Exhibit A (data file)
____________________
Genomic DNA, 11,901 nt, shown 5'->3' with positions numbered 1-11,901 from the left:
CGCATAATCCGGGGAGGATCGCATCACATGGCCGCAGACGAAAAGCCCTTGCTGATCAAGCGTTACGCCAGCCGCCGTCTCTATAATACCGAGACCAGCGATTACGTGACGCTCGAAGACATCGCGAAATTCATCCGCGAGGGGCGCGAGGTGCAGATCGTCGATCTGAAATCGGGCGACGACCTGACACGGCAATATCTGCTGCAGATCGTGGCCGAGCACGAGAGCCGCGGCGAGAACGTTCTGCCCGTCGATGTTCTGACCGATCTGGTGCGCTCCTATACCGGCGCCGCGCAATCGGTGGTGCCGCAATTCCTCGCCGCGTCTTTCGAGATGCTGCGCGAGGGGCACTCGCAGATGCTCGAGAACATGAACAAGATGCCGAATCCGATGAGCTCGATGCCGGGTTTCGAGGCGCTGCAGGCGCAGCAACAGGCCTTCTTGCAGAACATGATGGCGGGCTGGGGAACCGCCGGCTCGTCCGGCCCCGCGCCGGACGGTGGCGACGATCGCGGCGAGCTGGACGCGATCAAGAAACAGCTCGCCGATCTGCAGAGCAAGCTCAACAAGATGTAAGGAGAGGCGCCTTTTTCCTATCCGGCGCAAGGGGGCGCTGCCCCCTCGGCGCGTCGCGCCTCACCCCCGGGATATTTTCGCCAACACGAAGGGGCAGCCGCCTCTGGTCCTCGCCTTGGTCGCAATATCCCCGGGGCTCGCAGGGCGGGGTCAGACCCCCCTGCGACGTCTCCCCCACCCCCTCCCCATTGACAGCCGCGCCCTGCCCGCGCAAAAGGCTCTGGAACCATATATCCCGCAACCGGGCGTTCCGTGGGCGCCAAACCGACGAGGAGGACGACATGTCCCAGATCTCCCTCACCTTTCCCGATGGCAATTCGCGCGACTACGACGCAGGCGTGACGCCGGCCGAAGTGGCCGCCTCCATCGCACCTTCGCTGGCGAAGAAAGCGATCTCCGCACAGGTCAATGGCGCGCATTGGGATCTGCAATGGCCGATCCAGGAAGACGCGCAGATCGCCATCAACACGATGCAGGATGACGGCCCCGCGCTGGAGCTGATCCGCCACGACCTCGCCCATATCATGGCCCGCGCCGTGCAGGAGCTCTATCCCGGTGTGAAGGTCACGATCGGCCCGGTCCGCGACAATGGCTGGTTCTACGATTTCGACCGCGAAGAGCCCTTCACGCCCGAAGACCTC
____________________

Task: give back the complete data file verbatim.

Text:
Genomic DNA, 11,901 nt, shown 5'->3' with positions numbered 1-11,901 from the left:
CGCATAATCCGGGGAGGATCGCATCACATGGCCGCAGACGAAAAGCCCTTGCTGATCAAGCGTTACGCCAGCCGCCGTCTCTATAATACCGAGACCAGCGATTACGTGACGCTCGAAGACATCGCGAAATTCATCCGCGAGGGGCGCGAGGTGCAGATCGTCGATCTGAAATCGGGCGACGACCTGACACGGCAATATCTGCTGCAGATCGTGGCCGAGCACGAGAGCCGCGGCGAGAACGTTCTGCCCGTCGATGTTCTGACCGATCTGGTGCGCTCCTATACCGGCGCCGCGCAATCGGTGGTGCCGCAATTCCTCGCCGCGTCTTTCGAGATGCTGCGCGAGGGGCACTCGCAGATGCTCGAGAACATGAACAAGATGCCGAATCCGATGAGCTCGATGCCGGGTTTCGAGGCGCTGCAGGCGCAGCAACAGGCCTTCTTGCAGAACATGATGGCGGGCTGGGGAACCGCCGGCTCGTCCGGCCCCGCGCCGGACGGTGGCGACGATCGCGGCGAGCTGGACGCGATCAAGAAACAGCTCGCCGATCTGCAGAGCAAGCTCAACAAGATGTAAGGAGAGGCGCCTTTTTCCTATCCGGCGCAAGGGGGCGCTGCCCCCTCGGCGCGTCGCGCCTCACCCCCGGGATATTTTCGCCAACACGAAGGGGCAGCCGCCTCTGGTCCTCGCCTTGGTCGCAATATCCCCGGGGCTCGCAGGGCGGGGTCAGACCCCCCTGCGACGTCTCCCCCACCCCCTCCCCATTGACAGCCGCGCCCTGCCCGCGCAAAAGGCTCTGGAACCATATATCCCGCAACCGGGCGTTCCGTGGGCGCCAAACCGACGAGGAGGACGACATGTCCCAGATCTCCCTCACCTTTCCCGATGGCAATTCGCGCGACTACGACGCAGGCGTGACGCCGGCCGAAGTGGCCGCCTCCATCGCACCTTCGCTGGCGAAGAAAGCGATCTCCGCACAGGTCAATGGCGCGCATTGGGATCTGCAATGGCCGATCCAGGAAGACGCGCAGATCGCCATCAACACGATGCAGGATGACGGCCCCGCGCTGGAGCTGATCCGCCACGACCTCGCCCATATCATGGCCCGCGCCGTGCAGGAGCTCTATCCCGGTGTGAAGGTCACGATCGGCCCGGTCCGCGACAATGGCTGGTTCTACGATTTCGACCGCGAAGAGCCCTTCACGCCCGAAGACCTC